The thinning stage of the postfabrication process reported in the immediately preceding article is notable in its own right. Although the thinning process was described in the preceding article as part of an overall process of fabrication of a supported chargecoupled device (CCD), it is more generally applicable to both free-standing and supported devices that have been fabricated in die and wafer formats. Like the thermocompression bonding process described in the preceding article, the thinning process is compatible with CCD-fabrication processes, as well as postfabrication processes that enhance the response of CCDs to ultraviolet (UV) light, including the delta-doping process. CCDs that are thinned by this process and then delta-doped exhibit high quantum efficiencies that are stable with time and with exposure to the environment.

A CCD Bonded to a Silicon Substrate via trilayers of Ti, Pt, and Au is held in a fixture with its back side up for chemical etching to reduce its thickness.

Once the CCD and substrate have been joined by the thermocompression bonding, the CCD/substrate unit is placed in a fixture with the back side of the CCD die or wafer (the side to be etched) facing up, as shown in the figure. KOH has been chosen as the etchant because it preserves the mirror-smooth finish previously imparted to the CCD wafer or die back surface by chemical mechanical polishing. During etching, a quartz refluxer is used to maintain the concentration of KOH at 55 percent by weight and the solution is stirred continuously and maintained at a temperature of ≈80 °C. The etch rate is between 0.5 and 1.0 μm/min, the exact rate depending on the exact temperature of the solution. Gaskets, along with other parts of the fixture not shown in the figure, seal the die or wafer in the fixture to protect the front-side CCD circuitry against exposure to KOH.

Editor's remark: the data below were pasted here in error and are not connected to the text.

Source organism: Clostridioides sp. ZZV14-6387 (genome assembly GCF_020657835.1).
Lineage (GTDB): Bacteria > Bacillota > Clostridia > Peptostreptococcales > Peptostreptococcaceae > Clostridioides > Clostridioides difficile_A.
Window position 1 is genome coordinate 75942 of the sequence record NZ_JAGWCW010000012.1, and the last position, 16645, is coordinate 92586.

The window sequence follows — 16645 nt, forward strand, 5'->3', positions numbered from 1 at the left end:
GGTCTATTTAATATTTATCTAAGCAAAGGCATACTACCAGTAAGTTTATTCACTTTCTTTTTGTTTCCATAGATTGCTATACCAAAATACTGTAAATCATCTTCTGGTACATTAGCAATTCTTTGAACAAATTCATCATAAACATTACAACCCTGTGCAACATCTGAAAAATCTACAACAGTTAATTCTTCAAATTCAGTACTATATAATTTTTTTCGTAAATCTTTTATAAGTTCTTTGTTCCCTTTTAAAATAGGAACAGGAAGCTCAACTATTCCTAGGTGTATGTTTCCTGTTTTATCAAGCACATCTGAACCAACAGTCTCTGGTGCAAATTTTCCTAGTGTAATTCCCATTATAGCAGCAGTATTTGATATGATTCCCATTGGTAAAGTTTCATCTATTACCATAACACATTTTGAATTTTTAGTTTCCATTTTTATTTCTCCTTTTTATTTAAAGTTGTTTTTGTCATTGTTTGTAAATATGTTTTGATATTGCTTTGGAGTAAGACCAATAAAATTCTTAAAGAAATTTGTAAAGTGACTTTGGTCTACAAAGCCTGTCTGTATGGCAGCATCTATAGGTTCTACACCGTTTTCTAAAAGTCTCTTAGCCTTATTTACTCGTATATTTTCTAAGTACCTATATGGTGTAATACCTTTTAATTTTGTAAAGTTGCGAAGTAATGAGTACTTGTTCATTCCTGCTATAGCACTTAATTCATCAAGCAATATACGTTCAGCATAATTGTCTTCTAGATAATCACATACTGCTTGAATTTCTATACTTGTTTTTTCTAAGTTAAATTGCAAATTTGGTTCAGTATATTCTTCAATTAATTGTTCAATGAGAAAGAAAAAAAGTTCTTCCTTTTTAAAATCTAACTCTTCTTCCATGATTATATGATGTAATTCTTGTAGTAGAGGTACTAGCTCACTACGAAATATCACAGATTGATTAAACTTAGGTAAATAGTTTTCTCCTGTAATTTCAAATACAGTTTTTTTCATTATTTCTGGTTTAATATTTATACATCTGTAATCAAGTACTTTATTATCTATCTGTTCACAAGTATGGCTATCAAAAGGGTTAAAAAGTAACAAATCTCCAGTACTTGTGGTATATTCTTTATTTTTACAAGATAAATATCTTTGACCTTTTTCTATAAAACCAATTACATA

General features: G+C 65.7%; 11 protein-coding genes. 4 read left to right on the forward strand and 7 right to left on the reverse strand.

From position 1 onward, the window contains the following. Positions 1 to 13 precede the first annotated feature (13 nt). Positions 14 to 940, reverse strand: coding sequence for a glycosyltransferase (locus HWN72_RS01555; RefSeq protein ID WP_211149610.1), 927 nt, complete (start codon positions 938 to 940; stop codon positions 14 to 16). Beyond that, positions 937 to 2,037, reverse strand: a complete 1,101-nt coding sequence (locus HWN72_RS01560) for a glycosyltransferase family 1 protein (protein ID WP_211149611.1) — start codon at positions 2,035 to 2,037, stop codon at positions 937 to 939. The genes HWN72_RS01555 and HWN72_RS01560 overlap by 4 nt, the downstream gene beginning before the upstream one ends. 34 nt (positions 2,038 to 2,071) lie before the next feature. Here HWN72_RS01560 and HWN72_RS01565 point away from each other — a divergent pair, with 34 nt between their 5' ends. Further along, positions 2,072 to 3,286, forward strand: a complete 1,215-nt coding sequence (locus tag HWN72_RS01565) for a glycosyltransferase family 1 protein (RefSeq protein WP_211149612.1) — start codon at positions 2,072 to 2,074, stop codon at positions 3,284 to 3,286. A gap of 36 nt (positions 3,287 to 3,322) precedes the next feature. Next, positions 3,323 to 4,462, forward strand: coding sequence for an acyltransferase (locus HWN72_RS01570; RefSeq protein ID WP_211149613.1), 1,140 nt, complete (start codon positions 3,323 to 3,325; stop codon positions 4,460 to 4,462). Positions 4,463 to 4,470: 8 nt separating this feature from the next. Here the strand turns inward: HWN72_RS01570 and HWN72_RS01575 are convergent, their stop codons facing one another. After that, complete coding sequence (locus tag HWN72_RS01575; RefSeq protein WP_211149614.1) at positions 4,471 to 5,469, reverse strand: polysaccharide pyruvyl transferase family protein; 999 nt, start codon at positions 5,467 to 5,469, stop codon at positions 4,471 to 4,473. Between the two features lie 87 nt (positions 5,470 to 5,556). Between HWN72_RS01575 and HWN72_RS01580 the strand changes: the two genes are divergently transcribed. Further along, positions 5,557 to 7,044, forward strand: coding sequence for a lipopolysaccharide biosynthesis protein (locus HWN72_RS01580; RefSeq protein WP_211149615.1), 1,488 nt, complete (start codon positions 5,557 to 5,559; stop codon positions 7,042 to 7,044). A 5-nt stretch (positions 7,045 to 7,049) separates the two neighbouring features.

At several intervals during the KOH etch, the fixture is removed from the KOH solution, rinsed, and dried in order to measure the depth of the etch. The etching times are calculated to bring the depth of the etched well to within 20 μm of the epilayer of the CCD device. Removal of the last 20 μm of silicon leading to the epilayer is made by use of a mixture of hydrofluoric, nitric, and acetic acids, which is highly selective: this mixture etches the p+ bulk silicon at a rate of ≈1.5 μm/min, and the etch rate falls nearly two orders of magnitude once the p¯ epilayer is encountered. Hence, the mixture can be used to remove the remaining p+ layer. This etch is closely monitored for arrival at the epilayer as indicated by a change in the color, pattern, and intensity of the activity at the solid/liquid interface. Once this etch has been completed, there is a 60-second exposure to another mixture comprising different proportions of the three acids to remove a characteristic dark haze left by etching with the first mixture of the acids. The final etching step is a 90-second exposure to KMnO4 hydrofluoric acid solution to remove a faint white haze left by the second acid mixture.

This work was done by Todd Jones, Paula Grunthaner, Shouleh Nikzad, and Rick Wilson of Caltech for NASA’s Jet Propulsion Laboratory.

In accordance with Public Law 96-517, the contractor has elected to retain title to this invention. Inquiries concerning rights for its commercial use should be addressed to

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Refer to NPO-30578.